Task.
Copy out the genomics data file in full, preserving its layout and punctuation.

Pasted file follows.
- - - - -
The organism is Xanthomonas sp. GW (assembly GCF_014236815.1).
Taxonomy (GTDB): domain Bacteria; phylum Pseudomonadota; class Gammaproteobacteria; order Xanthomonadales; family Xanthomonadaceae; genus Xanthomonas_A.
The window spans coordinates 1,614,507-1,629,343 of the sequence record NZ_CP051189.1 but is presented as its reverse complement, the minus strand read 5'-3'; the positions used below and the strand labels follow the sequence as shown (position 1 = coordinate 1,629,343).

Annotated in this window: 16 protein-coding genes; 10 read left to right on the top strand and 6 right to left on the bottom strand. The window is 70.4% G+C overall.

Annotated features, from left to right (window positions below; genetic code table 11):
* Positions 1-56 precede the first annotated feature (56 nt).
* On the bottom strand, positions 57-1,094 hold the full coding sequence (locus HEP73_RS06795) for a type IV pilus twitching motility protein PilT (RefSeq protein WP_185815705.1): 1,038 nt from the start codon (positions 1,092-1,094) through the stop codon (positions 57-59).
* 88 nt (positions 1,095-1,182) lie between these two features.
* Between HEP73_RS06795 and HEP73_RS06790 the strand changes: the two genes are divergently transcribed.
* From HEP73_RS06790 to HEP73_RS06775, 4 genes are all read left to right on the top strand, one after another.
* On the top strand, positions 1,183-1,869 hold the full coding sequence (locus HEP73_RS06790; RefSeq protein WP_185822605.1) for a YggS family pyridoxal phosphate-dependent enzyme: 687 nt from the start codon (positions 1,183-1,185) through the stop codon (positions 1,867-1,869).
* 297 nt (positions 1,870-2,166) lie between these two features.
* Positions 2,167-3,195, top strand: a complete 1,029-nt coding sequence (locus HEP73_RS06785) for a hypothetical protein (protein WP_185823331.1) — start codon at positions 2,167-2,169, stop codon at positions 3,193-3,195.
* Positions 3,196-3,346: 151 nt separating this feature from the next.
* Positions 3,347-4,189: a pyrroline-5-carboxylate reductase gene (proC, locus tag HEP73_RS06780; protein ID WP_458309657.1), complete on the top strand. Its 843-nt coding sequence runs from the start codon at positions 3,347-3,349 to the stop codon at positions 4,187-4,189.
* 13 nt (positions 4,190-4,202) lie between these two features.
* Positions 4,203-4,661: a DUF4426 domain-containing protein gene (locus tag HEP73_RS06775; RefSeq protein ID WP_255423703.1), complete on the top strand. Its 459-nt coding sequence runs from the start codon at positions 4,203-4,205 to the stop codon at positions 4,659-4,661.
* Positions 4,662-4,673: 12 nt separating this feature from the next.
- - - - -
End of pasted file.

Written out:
The organism is Xanthomonas sp. GW (assembly GCF_014236815.1).
Taxonomy (GTDB): domain Bacteria; phylum Pseudomonadota; class Gammaproteobacteria; order Xanthomonadales; family Xanthomonadaceae; genus Xanthomonas_A.
The window spans coordinates 1,614,507-1,629,343 of the sequence record NZ_CP051189.1 but is presented as its reverse complement, the minus strand read 5'-3'; the positions used below and the strand labels follow the sequence as shown (position 1 = coordinate 1,629,343).

Annotated in this window: 16 protein-coding genes; 10 read left to right on the top strand and 6 right to left on the bottom strand. The window is 70.4% G+C overall.

Annotated features, from left to right (window positions below; genetic code table 11):
* Positions 1-56 precede the first annotated feature (56 nt).
* On the bottom strand, positions 57-1,094 hold the full coding sequence (locus HEP73_RS06795) for a type IV pilus twitching motility protein PilT (RefSeq protein WP_185815705.1): 1,038 nt from the start codon (positions 1,092-1,094) through the stop codon (positions 57-59).
* 88 nt (positions 1,095-1,182) lie between these two features.
* Between HEP73_RS06795 and HEP73_RS06790 the strand changes: the two genes are divergently transcribed.
* From HEP73_RS06790 to HEP73_RS06775, 4 genes are all read left to right on the top strand, one after another.
* On the top strand, positions 1,183-1,869 hold the full coding sequence (locus HEP73_RS06790; RefSeq protein WP_185822605.1) for a YggS family pyridoxal phosphate-dependent enzyme: 687 nt from the start codon (positions 1,183-1,185) through the stop codon (positions 1,867-1,869).
* 297 nt (positions 1,870-2,166) lie between these two features.
* Positions 2,167-3,195, top strand: a complete 1,029-nt coding sequence (locus HEP73_RS06785) for a hypothetical protein (protein WP_185823331.1) — start codon at positions 2,167-2,169, stop codon at positions 3,193-3,195.
* Positions 3,196-3,346: 151 nt separating this feature from the next.
* Positions 3,347-4,189: a pyrroline-5-carboxylate reductase gene (proC, locus tag HEP73_RS06780; protein ID WP_458309657.1), complete on the top strand. Its 843-nt coding sequence runs from the start codon at positions 3,347-3,349 to the stop codon at positions 4,187-4,189.
* 13 nt (positions 4,190-4,202) lie between these two features.
* Positions 4,203-4,661: a DUF4426 domain-containing protein gene (locus tag HEP73_RS06775; RefSeq protein ID WP_255423703.1), complete on the top strand. Its 459-nt coding sequence runs from the start codon at positions 4,203-4,205 to the stop codon at positions 4,659-4,661.
* Positions 4,662-4,673: 12 nt separating this feature from the next.